I opened the phone book and called a bunch of doctors down the list. About 60% were courteous enough to call me back, a few were practicing specialties I had no interest in, and some did not have any time to have me shadow them. Out of the 15 doctors I called, one of them was very enthusiastic of me following him in the office and I shadowed him for a year before asking him to write my recommendation for medical school. In a few short years, I will be his colleague and will always be greatful for his help in getting me into medical school and teaching me the joys/difficulties of being a doctor. I think calling is the best way, the ones who call you back are probably worth pursuing for shadowing experiences. Good luck, it seems like just last year I was in your shoes.

    EDGAR
     
  6. Gregory Gulick

    Gregory Gulick Senior Member 10+ Year Member

    265
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    Nov 9, 1998
    Largo, Florida (USA)
    Daisy,

    When I decided to pursue medicine, I had no friends in the field and no contacts whatsoever. So, like you, I had to start from scratch. If you have a premedical advisor (like I didn't when I first started shadowing DOs), then he/she should be able to set you up with some doctors who have already agreed to take-on students.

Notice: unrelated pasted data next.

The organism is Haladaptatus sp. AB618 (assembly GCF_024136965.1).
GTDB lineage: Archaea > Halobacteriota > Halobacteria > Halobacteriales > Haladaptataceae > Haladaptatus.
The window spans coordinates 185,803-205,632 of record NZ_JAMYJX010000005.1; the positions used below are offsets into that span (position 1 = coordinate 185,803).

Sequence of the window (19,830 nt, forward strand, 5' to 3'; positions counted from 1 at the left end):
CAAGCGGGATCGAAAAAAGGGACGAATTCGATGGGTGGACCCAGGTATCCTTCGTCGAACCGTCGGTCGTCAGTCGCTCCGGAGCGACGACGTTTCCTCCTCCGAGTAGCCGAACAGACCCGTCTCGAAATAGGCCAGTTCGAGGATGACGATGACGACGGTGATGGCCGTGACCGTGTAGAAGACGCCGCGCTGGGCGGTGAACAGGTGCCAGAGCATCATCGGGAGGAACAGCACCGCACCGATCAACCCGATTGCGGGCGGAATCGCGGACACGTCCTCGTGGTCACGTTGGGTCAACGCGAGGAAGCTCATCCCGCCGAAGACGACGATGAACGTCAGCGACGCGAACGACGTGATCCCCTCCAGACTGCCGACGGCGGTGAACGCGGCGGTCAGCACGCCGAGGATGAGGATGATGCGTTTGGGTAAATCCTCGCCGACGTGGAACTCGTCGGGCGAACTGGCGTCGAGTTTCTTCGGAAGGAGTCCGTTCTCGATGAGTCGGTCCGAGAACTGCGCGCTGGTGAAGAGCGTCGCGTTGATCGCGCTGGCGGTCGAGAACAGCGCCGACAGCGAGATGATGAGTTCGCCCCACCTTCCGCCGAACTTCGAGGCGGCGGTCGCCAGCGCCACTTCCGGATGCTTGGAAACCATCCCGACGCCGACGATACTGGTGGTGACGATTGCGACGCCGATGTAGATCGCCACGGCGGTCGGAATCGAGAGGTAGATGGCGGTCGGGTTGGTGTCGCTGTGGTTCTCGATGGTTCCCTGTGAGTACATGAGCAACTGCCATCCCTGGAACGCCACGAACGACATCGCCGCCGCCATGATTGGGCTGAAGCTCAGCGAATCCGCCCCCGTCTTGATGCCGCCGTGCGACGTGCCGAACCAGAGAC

From my experience, getting past the office staff was my biggest hurdle. At one hospital, I contacted the department of medical education about shadowing a physician and they replied, "Shadowing is a violation of our patient's privacy." The DME then scribbled the phone number of the hospitals attorney and told me to speak with him. I thanked the DME, walked out of his office and threw the attorneys phone number in the trash. Then I went home, wrote a letter to the physicians that worked in the hospital and they were anxious to have me tag along with the medical students and residents.

    So for me, it was all about getting past the office staff. The strategy I found that worked best, in my case, was writing a letter explaining my intentions, including my CV, and then stating that I would follow-up with a phone call in a week if I didn't hear from him. In most cases the physicians welcomed me to join them for a few days.

    Good luck. If you need any additional help, feel free to e-mail me at [email protected] .

    [​IMG]
     
  7. Hskermdic

    Hskermdic Senior Member 10+ Year Member

    294
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    Nov 17, 1998
    Kansas
    I would also investigate programs through medical schools. I participated in the University of Kansas Primary Care Summer Mentor Program and really learned a lot. I learned not only that I was very interested in primary care and that I wanted to be a DO. They had an orientation that involved learning about and how to do some basic medical procedures, very basic, and also hooked me up with a preceptor who was wanting to mentor premed students. This was supposed to be a one year program through which I have made connections and have continue shadowing physicians I met that summer.
     
  8. drusso

    drusso Physician Moderator Emeritus Lifetime Donor Classifieds Approved 10+ Year Member

    6,200
    1,592
    Nov 21, 1998
    Over the rainbow
    Daisy,

    I think that you'll discover that most physicians love to teach; of course, there are always exceptions. Synthesize all the good advice above and start putting out some feelers...